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>> The Financial Times


The Financial Times - Mai 29, 2013

by Roula Khalaf

“Aren’t you ashamed?” charged a visibly angry Eric Chevalier, the French ambassador to Syria, as he chastised opposition members for failing to expand the Syrian National Coalition after a week of negotiations.

In the Youtube video clip that was making the rounds of social media sites on Tuesday, the French diplomat goes on to ask how Coalition leaders elected only eight members, when they agreed to add 22. “There is a problem,” he said.

Mr Chevalier’s outburst underlines the growing frustration of the opposition’s backers as they prepare for a US-Russia sponsored peace conference on Syria next month.

But even as the European Union lifted its arms embargo on Syria late Monday, allowing members within months to begin supplying weapons, the political opposition has descended into more disarray. “It was a circus,” says a Syrian opposition member referring to the week-long meeting in Istanbul.

Western and Arab nations backed the creation of the Coalition in Qatar last November, after losing faith in the earlier umbrella group, the Syrian National Council, which was seen as dominated by the Muslim Brotherhood.

But within months, similar accusations bedeviled the Coalition. It’s still too influenced by Qatar, charged its detractors, and not representative enough of Syria’s minorities, many of whom remain loyal to the regime and must be peeled off.

Among the 63 members of the Coalition, two groups were now dominant: the Muslim Brotherhood and a bloc of members connected with Mustafa Sabbagh, the Coalition’s secretary general.

Saudi Arabia, which, along with Qatar, is a major financier and supplier of weapons to the rebels, has been particularly frustrated by the current makeup of the opposition. The Saudis take a more hostile attitude towards the Brotherhood than the Qataris and have wanted the inclusion of secular-minded Syrians in the Coalition.

A few weeks ago, after members of the Coalition, including Muslim Brotherhood leaders, met with Saudi officials, a tacit agreement to expand the Coalition was reported to have been reached. A key figure in the expansion was Michel Kilo, the Christian opposition figure and major critic of the Brotherhood.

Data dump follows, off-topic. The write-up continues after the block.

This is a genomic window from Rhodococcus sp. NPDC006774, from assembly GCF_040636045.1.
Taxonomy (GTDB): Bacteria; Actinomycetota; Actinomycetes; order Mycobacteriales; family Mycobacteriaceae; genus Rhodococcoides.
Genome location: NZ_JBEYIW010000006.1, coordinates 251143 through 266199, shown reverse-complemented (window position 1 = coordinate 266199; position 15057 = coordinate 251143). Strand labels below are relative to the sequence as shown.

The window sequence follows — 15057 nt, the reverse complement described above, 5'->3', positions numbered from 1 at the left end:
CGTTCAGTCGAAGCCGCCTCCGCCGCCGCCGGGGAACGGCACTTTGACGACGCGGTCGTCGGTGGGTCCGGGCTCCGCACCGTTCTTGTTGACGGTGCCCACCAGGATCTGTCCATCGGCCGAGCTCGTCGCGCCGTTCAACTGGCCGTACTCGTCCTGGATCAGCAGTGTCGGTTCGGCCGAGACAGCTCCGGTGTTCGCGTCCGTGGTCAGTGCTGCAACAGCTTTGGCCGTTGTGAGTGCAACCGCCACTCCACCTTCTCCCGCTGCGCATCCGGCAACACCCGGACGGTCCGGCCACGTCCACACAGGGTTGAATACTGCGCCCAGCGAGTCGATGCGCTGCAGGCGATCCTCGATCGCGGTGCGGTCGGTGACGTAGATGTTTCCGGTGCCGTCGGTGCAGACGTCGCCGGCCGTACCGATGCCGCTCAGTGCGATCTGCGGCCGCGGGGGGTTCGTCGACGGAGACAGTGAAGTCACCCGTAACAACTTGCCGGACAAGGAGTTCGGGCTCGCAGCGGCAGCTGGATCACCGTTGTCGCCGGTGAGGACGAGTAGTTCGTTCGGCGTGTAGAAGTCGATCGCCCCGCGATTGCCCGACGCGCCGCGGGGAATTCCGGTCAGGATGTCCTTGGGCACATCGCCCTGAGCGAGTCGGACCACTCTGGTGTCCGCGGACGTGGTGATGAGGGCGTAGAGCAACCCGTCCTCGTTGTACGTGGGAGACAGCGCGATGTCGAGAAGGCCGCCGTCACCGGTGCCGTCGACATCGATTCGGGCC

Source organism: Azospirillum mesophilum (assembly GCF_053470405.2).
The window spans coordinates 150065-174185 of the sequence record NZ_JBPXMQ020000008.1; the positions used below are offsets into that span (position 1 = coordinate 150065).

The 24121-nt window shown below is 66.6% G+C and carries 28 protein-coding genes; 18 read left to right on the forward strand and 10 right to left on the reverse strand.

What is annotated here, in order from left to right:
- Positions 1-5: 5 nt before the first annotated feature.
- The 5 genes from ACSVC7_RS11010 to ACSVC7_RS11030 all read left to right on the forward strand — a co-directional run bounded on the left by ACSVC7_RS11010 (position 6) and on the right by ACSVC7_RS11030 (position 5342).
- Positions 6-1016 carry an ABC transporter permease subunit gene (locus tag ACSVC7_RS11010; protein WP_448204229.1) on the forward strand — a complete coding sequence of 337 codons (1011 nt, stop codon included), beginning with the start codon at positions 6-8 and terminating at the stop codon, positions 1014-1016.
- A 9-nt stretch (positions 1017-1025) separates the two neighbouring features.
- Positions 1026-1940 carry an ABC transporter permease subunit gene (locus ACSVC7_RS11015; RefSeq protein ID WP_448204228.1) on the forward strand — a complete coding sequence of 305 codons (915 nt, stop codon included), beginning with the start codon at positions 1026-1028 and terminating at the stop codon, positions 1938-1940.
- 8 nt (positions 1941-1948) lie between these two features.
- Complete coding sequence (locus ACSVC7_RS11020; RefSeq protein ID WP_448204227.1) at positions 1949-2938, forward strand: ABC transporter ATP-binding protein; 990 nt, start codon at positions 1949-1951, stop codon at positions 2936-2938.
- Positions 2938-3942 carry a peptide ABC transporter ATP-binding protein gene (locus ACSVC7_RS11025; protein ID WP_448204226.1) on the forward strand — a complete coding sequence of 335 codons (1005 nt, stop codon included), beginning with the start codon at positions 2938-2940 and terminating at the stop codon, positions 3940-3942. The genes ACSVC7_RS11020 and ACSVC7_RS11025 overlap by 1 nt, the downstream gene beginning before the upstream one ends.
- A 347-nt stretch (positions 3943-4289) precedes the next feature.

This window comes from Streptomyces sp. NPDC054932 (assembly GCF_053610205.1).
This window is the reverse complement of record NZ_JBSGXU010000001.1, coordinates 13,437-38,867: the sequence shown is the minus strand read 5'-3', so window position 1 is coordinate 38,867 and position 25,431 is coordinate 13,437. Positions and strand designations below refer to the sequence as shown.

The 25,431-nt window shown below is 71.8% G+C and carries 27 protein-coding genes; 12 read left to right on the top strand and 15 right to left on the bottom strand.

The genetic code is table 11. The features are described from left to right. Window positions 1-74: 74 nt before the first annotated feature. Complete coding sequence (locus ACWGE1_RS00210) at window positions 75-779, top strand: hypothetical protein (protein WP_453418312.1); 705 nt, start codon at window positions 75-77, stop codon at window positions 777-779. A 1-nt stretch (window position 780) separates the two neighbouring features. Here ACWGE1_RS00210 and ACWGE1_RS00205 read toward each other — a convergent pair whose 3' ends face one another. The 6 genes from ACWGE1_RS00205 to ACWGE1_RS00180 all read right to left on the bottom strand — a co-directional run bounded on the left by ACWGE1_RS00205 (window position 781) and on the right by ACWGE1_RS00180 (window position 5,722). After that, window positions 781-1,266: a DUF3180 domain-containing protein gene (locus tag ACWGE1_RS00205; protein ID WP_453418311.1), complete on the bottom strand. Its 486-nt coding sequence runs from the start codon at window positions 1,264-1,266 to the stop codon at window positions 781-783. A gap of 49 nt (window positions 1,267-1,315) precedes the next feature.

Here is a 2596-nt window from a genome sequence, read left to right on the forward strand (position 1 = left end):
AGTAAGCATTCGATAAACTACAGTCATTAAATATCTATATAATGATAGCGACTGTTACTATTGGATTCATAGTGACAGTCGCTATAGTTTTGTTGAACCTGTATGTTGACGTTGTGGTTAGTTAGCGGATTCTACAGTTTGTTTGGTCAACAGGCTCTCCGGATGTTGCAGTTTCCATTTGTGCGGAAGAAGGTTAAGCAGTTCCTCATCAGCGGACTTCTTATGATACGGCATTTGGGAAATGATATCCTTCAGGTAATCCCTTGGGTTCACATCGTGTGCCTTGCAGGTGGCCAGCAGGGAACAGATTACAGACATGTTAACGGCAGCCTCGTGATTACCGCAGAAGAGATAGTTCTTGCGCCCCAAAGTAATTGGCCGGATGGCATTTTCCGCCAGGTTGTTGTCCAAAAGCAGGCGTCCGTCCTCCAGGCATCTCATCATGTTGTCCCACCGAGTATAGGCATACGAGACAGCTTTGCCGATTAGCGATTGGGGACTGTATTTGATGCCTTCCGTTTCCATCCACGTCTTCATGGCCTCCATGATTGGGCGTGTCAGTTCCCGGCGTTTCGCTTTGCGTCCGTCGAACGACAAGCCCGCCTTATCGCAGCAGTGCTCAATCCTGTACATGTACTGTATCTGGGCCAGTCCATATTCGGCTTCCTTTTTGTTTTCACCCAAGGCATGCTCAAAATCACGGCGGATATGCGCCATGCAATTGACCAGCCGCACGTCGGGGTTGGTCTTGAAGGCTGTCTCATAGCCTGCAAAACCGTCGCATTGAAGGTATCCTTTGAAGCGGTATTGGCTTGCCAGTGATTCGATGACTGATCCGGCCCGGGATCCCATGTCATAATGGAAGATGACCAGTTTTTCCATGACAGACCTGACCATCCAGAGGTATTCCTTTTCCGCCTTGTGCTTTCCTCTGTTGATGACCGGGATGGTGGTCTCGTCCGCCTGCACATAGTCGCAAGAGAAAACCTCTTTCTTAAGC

The original demand put forward by Mr Kilo was to bring in a new bloc of more than 20 like-minded members. The suggestion, however, was seen as a “revolution” against the Coalition, according to one person with close contact with all sides.

After days of negotiations, a compromise was reached among top leaders of the Coalition and Mr Kilo, stipulating that 22 new members would be added, but only 12 of them from Mr Kilo’s bloc.

But when Coalition members voted on the new names – and according to their rules a two thirds majority is required to bring in new members – only eight won enough votes. “The leaders couldn’t enforce the discipline on the vote,” says one western diplomat.

Pro-Saudi opposition figures lashed out at the Brotherhood and Mr Sabbagh, arguing that they had prevented the agreement from being implemented, though diplomats said the Brotherhood was this time helpful in easing tensions.

In any case, Mr Kilo and the others elected on Sunday are refusing to join the Coalition, and the general assembly meeting was suspended without agreement. Talks will continue between Coalition leaders to try and find a way out, say diplomats.

But the second item on the Istanbul meeting’s agenda – the Coalition’s position towards the Russian-American peace conference – was never discussed, which means the conference itself could be delayed.

Among analysts watching the general assembly meeting, the reaction was unanimous: the opposition group recognised as the representative of Syrians has shown itself, once more, incapable of rising above its differences to focus on bringing down the Assad regime.


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